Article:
War is a most brutal continuation of hegemonic political battles and the events of the 1960s pitted against each other formidable foes. A ruling class consensus had foundered long before the coup of January 1966 scattered the political process. But the sinister element was the ethnic dimension which the first coup assumed, consciously or accidentally.

The fact that only leading members of the regional political leadership of Northern and Western Nigeria suffered disproportionately, was bound to set the stage for the counter-coup and the crisis which that generated in turn: the massive killings of Easterners; the mass movement of people around the country; the political impasse which became the prelude to the declaration of Biafran secession and the war.

In war, the earliest casualty is often the truth and propaganda becomes the handmaiden of political expediency. Biafra was the height of propaganda and reading through Achebe’s book, it was amazing to see how our greatest writer himself helped to fashion the process of propaganda; was an emissary for the secession and ultimately, became a believer of the propaganda of his own side of the tragic war.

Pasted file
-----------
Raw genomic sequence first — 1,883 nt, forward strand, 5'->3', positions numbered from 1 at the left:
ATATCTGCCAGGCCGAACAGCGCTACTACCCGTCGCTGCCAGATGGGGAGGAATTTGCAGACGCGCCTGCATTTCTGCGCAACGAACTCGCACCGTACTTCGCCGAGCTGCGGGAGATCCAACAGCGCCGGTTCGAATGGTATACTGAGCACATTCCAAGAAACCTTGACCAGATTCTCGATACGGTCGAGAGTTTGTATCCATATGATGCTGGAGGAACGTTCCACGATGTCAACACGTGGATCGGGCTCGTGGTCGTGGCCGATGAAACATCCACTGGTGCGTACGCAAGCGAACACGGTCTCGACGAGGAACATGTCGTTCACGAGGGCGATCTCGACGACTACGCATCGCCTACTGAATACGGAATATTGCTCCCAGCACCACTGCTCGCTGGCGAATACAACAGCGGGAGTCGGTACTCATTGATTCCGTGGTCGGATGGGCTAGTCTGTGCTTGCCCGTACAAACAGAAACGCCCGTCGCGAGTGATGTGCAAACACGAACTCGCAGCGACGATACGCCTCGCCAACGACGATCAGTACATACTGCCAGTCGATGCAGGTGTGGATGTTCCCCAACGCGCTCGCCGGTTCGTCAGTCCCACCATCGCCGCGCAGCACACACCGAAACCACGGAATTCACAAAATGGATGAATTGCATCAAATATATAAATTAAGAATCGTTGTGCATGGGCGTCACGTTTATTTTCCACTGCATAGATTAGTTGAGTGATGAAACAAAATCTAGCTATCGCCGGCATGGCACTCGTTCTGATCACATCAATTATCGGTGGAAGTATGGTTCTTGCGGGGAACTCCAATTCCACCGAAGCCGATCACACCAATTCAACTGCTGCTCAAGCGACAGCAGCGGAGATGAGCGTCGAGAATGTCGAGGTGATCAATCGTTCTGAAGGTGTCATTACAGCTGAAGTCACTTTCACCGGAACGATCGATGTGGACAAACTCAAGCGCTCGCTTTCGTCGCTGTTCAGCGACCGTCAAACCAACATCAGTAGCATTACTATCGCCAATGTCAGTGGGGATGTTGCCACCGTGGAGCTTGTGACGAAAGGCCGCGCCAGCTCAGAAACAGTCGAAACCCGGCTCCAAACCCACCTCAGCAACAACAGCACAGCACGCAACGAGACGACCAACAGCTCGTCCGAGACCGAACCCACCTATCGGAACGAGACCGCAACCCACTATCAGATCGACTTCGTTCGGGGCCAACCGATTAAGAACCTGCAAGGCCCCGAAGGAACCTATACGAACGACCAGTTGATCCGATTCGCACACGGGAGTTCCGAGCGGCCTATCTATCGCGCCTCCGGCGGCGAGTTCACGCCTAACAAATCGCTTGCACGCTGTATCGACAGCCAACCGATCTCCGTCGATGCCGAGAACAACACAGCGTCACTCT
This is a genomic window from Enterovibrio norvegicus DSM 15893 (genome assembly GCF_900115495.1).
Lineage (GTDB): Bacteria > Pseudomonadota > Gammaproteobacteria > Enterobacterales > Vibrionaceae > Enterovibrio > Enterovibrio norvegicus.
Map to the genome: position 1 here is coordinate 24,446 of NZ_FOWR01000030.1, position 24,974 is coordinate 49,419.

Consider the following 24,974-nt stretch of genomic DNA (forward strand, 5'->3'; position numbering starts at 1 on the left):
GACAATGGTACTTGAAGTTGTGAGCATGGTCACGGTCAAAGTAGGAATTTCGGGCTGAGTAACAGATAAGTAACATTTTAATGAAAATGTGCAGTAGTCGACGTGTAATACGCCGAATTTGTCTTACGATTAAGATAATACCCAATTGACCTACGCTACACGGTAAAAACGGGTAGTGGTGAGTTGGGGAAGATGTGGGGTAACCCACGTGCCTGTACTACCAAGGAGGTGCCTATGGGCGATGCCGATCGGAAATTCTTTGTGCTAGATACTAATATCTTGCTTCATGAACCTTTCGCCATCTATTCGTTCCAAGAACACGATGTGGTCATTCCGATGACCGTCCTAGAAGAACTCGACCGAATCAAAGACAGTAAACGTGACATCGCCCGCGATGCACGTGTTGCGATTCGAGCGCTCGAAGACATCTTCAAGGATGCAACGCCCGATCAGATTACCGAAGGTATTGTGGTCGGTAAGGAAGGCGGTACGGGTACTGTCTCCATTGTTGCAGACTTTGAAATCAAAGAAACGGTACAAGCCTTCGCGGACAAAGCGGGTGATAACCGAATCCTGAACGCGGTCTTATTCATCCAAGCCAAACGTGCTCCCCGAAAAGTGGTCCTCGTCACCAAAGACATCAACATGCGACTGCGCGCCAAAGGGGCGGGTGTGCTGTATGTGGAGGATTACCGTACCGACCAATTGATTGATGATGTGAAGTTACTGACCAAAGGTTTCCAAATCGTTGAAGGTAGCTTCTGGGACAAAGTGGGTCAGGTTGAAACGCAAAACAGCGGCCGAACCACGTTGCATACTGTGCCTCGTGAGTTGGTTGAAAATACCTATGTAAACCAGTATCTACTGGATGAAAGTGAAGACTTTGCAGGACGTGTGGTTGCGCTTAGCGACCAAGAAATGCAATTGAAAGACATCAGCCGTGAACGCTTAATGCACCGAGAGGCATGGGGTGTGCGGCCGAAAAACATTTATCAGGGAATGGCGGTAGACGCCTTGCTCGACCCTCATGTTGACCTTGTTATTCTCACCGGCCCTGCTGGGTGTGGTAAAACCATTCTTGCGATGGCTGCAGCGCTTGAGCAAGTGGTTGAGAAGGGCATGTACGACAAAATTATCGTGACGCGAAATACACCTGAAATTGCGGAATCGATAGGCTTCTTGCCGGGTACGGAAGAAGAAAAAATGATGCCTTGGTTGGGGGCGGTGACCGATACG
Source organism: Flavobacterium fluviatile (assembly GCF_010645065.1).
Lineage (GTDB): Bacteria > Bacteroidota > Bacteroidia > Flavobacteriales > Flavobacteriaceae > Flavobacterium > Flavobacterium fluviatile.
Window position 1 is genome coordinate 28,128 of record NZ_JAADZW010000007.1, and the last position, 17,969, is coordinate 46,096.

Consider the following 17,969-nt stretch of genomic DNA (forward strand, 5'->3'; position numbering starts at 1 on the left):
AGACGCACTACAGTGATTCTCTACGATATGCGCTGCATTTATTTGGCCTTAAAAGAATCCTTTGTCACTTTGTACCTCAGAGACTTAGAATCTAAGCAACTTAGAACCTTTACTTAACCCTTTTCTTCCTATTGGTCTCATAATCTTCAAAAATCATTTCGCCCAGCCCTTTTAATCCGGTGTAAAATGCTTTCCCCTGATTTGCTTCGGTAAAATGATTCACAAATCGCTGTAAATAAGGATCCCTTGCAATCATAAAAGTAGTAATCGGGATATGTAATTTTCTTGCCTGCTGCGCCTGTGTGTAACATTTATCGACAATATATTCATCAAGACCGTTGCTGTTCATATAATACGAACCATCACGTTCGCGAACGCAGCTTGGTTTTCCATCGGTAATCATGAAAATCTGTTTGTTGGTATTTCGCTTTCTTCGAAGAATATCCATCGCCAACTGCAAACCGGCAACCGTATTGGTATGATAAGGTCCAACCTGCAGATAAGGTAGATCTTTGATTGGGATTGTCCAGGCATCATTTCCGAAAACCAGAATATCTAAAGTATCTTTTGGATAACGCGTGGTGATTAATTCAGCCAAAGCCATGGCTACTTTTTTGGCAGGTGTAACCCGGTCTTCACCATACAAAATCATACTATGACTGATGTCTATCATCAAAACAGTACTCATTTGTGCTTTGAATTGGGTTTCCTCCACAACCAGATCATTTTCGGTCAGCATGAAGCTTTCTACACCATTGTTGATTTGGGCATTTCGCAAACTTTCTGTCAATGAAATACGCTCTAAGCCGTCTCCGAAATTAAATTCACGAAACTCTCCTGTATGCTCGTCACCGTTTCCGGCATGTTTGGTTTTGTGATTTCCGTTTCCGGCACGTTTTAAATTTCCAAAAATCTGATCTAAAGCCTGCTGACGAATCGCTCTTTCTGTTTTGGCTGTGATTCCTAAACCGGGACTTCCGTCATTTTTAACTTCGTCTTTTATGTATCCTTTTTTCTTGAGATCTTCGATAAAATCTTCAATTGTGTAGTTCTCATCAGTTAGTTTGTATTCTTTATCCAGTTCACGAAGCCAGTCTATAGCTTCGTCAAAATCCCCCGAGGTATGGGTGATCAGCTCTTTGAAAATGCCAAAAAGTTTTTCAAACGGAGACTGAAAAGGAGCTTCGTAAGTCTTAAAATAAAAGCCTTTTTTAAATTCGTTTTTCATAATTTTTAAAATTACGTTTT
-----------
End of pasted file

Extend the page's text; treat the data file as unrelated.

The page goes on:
I was surprised that Chinua Achebe can be as cavalier with basic facts as he was in the book. For example in page 46, he said: “when Sir Ahmadu Bello, the Sardauna of Sokoto, decided to create the Northern People’s Congress (NPC) in the late 1940s…” But Dr. Barau Dikko CREATED the NPC! So if our great writer is ignorant of this basic fact, what else has he been ignorant of, in his narrative? The prejudice flows through when he talked about “Ahmadu Bello and HIS HENCHMEN (my emphasis)” in describing the Northern leadership.

He went further to join the fashionable Southern mindset about how a British official named Harold Smith had been selected by Sir James Robertson “to oversee the rigging of Nigeria’s first election ‘so that its compliant friends in (Northern Nigeria) would win power, dominate the country, and serve British interests after independence'”.

Yet the basis of a political process which made it difficult to overcome regionalism, had been a central aspect of his book. It was the famous writer, Tolstoy, who once said that the most important thing in art as in life, is to tell the truth. We will look at the truth in the face, through Achebe’s book, next week.

Kwankwaso, Ekwueme and  state creation

THE Kano State Governor, Dr. Rabiu Musa Kwankwaso has become something close to a hate figure for many circles in Southern Nigeria in recent times for views he expressed about some of the current issues of controversy in Nigeria. Kwankwaso had argued for the review of the on shore/off shore revenue sharing formula.